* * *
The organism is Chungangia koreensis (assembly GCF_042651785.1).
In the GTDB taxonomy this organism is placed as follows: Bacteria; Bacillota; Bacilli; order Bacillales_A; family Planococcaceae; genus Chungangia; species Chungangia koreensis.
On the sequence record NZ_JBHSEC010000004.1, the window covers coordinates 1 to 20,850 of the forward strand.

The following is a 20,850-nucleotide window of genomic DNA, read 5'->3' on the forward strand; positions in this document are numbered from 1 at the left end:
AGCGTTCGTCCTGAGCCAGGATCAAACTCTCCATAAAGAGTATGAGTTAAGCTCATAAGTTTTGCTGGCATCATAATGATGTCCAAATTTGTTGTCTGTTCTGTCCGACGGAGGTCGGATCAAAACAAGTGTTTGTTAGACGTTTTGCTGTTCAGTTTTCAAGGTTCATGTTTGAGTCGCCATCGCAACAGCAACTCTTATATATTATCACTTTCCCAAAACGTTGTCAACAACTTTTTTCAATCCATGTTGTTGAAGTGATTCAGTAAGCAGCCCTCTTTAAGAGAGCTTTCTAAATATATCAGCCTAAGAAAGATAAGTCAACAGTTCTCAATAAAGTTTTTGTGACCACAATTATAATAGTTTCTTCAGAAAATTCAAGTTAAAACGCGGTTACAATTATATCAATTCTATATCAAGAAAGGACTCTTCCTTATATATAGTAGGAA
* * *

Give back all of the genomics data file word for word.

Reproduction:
The organism is Chungangia koreensis (assembly GCF_042651785.1).
In the GTDB taxonomy this organism is placed as follows: Bacteria; Bacillota; Bacilli; order Bacillales_A; family Planococcaceae; genus Chungangia; species Chungangia koreensis.
On the sequence record NZ_JBHSEC010000004.1, the window covers coordinates 1 to 20,850 of the forward strand.

The following is a 20,850-nucleotide window of genomic DNA, read 5'->3' on the forward strand; positions in this document are numbered from 1 at the left end:
AGCGTTCGTCCTGAGCCAGGATCAAACTCTCCATAAAGAGTATGAGTTAAGCTCATAAGTTTTGCTGGCATCATAATGATGTCCAAATTTGTTGTCTGTTCTGTCCGACGGAGGTCGGATCAAAACAAGTGTTTGTTAGACGTTTTGCTGTTCAGTTTTCAAGGTTCATGTTTGAGTCGCCATCGCAACAGCAACTCTTATATATTATCACTTTCCCAAAACGTTGTCAACAACTTTTTTCAATCCATGTTGTTGAAGTGATTCAGTAAGCAGCCCTCTTTAAGAGAGCTTTCTAAATATATCAGCCTAAGAAAGATAAGTCAACAGTTCTCAATAAAGTTTTTGTGACCACAATTATAATAGTTTCTTCAGAAAATTCAAGTTAAAACGCGGTTACAATTATATCAATTCTATATCAAGAAAGGACTCTTCCTTATATATAGTAGGAA